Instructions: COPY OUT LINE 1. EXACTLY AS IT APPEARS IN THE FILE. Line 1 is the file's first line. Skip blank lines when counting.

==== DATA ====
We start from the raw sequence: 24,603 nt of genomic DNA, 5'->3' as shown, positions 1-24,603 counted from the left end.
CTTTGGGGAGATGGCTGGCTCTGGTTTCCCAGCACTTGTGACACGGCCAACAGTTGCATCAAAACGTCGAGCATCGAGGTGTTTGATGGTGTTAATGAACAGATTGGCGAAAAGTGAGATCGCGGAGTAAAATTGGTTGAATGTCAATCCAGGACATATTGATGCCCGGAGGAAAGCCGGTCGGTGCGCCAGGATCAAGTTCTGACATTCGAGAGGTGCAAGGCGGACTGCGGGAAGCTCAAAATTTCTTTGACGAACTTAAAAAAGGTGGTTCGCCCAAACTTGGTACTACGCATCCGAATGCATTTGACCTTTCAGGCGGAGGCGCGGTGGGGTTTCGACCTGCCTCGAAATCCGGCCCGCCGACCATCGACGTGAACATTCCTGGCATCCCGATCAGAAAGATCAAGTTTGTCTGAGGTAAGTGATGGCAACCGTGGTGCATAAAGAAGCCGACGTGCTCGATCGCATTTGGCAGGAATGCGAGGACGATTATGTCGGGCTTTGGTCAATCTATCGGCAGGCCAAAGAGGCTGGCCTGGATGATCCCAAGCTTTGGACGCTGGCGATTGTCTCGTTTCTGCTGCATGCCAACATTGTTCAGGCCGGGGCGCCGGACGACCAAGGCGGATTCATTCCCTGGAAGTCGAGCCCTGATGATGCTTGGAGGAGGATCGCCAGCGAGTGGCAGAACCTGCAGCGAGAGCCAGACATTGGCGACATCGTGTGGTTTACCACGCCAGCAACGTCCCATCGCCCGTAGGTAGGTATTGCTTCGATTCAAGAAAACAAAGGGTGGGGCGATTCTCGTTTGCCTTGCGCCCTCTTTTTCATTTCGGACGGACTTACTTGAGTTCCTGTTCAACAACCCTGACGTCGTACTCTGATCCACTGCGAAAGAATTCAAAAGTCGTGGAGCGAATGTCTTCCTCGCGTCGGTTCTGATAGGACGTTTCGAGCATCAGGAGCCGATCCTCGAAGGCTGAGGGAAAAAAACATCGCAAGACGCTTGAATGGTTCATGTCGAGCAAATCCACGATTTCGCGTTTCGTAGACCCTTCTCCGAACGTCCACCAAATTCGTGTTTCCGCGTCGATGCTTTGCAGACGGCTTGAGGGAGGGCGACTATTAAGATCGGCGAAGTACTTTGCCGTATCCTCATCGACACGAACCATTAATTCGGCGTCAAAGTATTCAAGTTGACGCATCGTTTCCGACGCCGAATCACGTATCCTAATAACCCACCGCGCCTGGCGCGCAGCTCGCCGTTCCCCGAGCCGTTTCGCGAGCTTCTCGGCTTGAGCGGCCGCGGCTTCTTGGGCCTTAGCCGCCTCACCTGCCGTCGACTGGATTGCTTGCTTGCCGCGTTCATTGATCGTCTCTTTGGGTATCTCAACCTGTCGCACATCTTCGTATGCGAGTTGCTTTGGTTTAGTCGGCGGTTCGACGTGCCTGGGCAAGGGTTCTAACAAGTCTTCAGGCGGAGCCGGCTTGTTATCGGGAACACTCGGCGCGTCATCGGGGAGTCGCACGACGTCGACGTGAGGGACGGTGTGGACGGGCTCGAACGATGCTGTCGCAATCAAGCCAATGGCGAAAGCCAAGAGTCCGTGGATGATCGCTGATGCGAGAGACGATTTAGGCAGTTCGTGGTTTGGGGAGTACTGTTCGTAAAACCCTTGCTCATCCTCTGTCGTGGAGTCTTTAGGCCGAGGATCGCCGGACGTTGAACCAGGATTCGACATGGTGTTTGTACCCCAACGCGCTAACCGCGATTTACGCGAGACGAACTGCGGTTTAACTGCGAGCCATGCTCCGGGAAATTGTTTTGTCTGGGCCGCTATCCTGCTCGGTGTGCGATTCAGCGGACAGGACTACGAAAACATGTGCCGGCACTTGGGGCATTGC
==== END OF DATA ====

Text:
We start from the raw sequence: 24,603 nt of genomic DNA, 5'->3' as shown, positions 1-24,603 counted from the left end.